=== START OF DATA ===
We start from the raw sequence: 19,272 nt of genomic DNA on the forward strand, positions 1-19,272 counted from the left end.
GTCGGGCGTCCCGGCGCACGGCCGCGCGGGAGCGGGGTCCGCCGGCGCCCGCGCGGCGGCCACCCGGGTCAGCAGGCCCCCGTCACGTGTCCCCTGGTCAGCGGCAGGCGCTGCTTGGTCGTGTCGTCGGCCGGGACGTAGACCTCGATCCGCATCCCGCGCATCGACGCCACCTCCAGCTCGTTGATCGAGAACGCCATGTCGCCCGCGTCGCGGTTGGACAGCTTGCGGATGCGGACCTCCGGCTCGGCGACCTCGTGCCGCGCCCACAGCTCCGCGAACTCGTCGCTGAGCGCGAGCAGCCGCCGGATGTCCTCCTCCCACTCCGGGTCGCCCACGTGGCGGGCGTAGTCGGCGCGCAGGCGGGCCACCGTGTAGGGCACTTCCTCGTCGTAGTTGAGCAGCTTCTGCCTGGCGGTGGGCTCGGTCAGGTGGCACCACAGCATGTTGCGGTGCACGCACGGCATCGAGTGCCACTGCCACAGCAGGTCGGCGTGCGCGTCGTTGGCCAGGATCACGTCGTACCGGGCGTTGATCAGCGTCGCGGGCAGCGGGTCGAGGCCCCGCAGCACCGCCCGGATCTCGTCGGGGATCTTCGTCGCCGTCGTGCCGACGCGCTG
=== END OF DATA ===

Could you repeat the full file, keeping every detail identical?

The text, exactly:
We start from the raw sequence: 19,272 nt of genomic DNA on the forward strand, positions 1-19,272 counted from the left end.
GTCGGGCGTCCCGGCGCACGGCCGCGCGGGAGCGGGGTCCGCCGGCGCCCGCGCGGCGGCCACCCGGGTCAGCAGGCCCCCGTCACGTGTCCCCTGGTCAGCGGCAGGCGCTGCTTGGTCGTGTCGTCGGCCGGGACGTAGACCTCGATCCGCATCCCGCGCATCGACGCCACCTCCAGCTCGTTGATCGAGAACGCCATGTCGCCCGCGTCGCGGTTGGACAGCTTGCGGATGCGGACCTCCGGCTCGGCGACCTCGTGCCGCGCCCACAGCTCCGCGAACTCGTCGCTGAGCGCGAGCAGCCGCCGGATGTCCTCCTCCCACTCCGGGTCGCCCACGTGGCGGGCGTAGTCGGCGCGCAGGCGGGCCACCGTGTAGGGCACTTCCTCGTCGTAGTTGAGCAGCTTCTGCCTGGCGGTGGGCTCGGTCAGGTGGCACCACAGCATGTTGCGGTGCACGCACGGCATCGAGTGCCACTGCCACAGCAGGTCGGCGTGCGCGTCGTTGGCCAGGATCACGTCGTACCGGGCGTTGATCAGCGTCGCGGGCAGCGGGTCGAGGCCCCGCAGCACCGCCCGGATCTCGTCGGGGATCTTCGTCGCCGTCGTGCCGACGCGCTG